Defying the naysayers who keep predicting a downturn, the U.S. economy continues to keep humming and notched another solid month of job growth, with added lift from the resolution of strikes in both the acting and auto sectors, which contributed to 199,900 jobs added in November.

The November jobs report, released last Friday by the Bureau of Labor Statistics, showed that in addition to the nearly 200,000 jobs added to the economy, the unemployment rate edged down to 3.7%. 

Economists were expecting net job gains of 180,000 for the month and for the unemployment rate to hold steady, according to Yahoo Finance, and the labor participation rate ticked up 0.1% to 62.8%, returning to its highest level since the onset of the pandemic in March 2020.

Job gains were most significant in health care and government, which added an estimated 93,200 and 49,000 jobs, respectively. Employment also increased in manufacturing, reflecting what the report said was “…the return of workers from a strike,” referring to both the UAW negotiations with the domestic Big 3 and the Screen Actors Guild.

The return of striking autoworkers lifted motor vehicles and parts employment by 30,000 jobs. Additionally, the resolution of the Screen Actors Guild strike against Hollywood studios resulted in 17,200 jobs added in the motion picture and sound recording industries.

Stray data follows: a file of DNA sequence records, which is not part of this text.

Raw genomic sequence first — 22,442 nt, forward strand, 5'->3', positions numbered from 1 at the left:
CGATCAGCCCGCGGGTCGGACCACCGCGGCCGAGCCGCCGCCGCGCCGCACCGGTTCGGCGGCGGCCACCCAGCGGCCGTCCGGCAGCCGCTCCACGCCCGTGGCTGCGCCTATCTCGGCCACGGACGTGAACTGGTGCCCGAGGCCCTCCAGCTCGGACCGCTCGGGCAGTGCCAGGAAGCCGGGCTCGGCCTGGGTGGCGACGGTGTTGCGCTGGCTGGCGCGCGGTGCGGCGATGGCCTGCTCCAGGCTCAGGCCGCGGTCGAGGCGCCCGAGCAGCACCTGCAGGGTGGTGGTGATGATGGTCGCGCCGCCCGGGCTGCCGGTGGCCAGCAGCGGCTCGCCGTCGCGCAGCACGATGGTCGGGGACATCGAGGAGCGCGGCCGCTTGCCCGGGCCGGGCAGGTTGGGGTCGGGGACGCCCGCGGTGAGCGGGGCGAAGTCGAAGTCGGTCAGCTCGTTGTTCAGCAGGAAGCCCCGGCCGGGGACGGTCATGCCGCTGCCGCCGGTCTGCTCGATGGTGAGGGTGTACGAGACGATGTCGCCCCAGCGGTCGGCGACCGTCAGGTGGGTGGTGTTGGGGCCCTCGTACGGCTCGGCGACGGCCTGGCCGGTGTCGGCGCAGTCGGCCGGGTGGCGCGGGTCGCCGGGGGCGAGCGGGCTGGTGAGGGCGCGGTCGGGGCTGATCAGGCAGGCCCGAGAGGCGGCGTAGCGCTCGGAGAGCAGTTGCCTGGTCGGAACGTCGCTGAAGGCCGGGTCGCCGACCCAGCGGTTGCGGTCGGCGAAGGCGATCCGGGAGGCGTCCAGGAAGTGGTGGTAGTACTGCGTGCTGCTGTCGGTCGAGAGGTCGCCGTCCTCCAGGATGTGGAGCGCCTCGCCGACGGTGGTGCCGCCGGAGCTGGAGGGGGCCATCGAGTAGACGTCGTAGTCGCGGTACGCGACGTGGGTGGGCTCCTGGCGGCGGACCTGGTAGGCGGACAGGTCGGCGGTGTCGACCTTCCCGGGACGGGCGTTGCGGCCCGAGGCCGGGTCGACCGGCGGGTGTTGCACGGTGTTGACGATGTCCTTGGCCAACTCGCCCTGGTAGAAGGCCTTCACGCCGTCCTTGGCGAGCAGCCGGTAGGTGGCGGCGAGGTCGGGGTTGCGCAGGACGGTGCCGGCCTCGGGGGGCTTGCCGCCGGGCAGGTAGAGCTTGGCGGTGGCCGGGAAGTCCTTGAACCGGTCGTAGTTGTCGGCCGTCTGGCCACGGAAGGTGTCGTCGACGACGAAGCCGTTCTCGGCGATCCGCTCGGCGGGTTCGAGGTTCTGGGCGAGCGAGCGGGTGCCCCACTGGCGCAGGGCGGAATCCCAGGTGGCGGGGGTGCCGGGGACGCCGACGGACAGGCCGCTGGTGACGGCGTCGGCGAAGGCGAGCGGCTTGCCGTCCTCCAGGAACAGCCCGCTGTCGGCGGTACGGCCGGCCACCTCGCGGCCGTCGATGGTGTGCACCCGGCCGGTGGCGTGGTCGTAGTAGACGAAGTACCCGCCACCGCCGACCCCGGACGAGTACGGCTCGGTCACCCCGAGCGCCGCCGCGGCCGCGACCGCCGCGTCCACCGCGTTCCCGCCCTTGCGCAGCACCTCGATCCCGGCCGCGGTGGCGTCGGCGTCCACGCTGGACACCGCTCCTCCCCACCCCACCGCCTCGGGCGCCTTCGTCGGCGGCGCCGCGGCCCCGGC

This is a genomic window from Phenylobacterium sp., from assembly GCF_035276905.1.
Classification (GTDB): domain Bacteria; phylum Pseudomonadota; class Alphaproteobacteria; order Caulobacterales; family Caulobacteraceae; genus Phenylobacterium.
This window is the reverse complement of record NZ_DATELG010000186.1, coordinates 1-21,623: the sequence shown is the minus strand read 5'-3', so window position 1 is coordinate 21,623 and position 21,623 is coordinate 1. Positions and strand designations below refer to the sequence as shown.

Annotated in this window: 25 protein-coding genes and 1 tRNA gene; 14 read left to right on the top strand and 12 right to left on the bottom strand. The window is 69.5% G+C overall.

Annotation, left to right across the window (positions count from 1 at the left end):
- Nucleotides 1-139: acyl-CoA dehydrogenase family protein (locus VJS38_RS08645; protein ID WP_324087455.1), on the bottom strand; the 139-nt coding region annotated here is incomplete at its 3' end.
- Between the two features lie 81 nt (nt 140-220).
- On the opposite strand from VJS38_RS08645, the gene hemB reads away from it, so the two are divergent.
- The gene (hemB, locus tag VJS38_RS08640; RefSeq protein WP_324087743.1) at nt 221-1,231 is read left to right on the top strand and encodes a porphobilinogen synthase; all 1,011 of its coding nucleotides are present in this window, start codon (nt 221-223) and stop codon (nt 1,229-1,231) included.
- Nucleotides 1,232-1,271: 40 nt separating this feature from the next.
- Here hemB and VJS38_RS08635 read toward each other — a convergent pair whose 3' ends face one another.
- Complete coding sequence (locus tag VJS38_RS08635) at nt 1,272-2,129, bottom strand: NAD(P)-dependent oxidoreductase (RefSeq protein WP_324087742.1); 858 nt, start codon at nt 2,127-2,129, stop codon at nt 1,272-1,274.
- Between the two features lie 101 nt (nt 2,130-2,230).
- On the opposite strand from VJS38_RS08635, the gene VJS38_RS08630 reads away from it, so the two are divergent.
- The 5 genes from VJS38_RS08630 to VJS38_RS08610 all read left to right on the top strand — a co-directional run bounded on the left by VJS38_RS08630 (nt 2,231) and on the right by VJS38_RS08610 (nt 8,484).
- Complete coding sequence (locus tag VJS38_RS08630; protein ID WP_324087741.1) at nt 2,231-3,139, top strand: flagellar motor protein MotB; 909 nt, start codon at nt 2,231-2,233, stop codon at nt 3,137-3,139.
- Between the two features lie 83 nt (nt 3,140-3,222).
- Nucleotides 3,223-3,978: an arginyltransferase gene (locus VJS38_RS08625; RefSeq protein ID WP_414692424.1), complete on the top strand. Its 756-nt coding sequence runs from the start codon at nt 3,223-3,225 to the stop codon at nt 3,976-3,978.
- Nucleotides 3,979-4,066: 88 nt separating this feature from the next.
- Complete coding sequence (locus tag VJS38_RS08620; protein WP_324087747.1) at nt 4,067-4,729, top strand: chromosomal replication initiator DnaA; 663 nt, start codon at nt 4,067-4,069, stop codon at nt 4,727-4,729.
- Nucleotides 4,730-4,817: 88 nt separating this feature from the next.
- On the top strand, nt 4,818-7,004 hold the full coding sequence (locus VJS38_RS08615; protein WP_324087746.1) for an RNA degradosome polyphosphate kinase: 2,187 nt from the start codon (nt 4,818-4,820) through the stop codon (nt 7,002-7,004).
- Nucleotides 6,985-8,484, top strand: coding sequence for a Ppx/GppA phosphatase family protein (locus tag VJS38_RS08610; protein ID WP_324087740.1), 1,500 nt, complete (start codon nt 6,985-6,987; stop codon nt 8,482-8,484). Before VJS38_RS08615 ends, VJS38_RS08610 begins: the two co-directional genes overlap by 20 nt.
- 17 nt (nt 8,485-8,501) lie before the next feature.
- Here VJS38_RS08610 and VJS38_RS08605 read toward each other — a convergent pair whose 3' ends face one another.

In total, the BLS was anticipating a net gain of 35,000 workers returning after strikes: The agency estimated that 61,000 workers were absent from the labor market due to labor disputes versus 96,000 the month before.

Isolating the return of striking workers, the underlying rate of job growth is likely around 160,000 jobs per month, which aligns with the 2019 average, ZipRecruiter Senior Economist Julia Pollak wrote in an analysis of the latest numbers. 

While retail and temporary help services saw declines of 38,400 and 13,600, respectively, analysts said many of those transient jobs were due to attrition from technology efficiencies and were unreflective of more substantive underlying concerns.

The continued strength in the labor market has helped fuel consumer spending and economic growth. Still, Federal Reserve officials believe slower demand and slower wage growth will help bring down inflation.

Through November, the economy has added an average of 232,000 jobs per month — far more moderate growth than in 2022 and 2021, when an estimated 399,000 and 606,000 jobs were added every month, respectively.

Last Friday’s jobs report also showed average hourly earnings rose 0.4% in November from the month before, demonstrating a more accelerated pace of growth than the 0.2% uptick seen in October and the 0.3% expected by economists.

On an annual basis, however, wage gains eased to 4% from the 4.1% rate seen a month before.

The Federal Reserve left interest rates unchanged at a range of 5.25 percent to 5.50 percent, keeping rates the highest they have been in 23 years. In a news conference, Fed Chair Powell said it was still too early to tell when to expect rate cuts.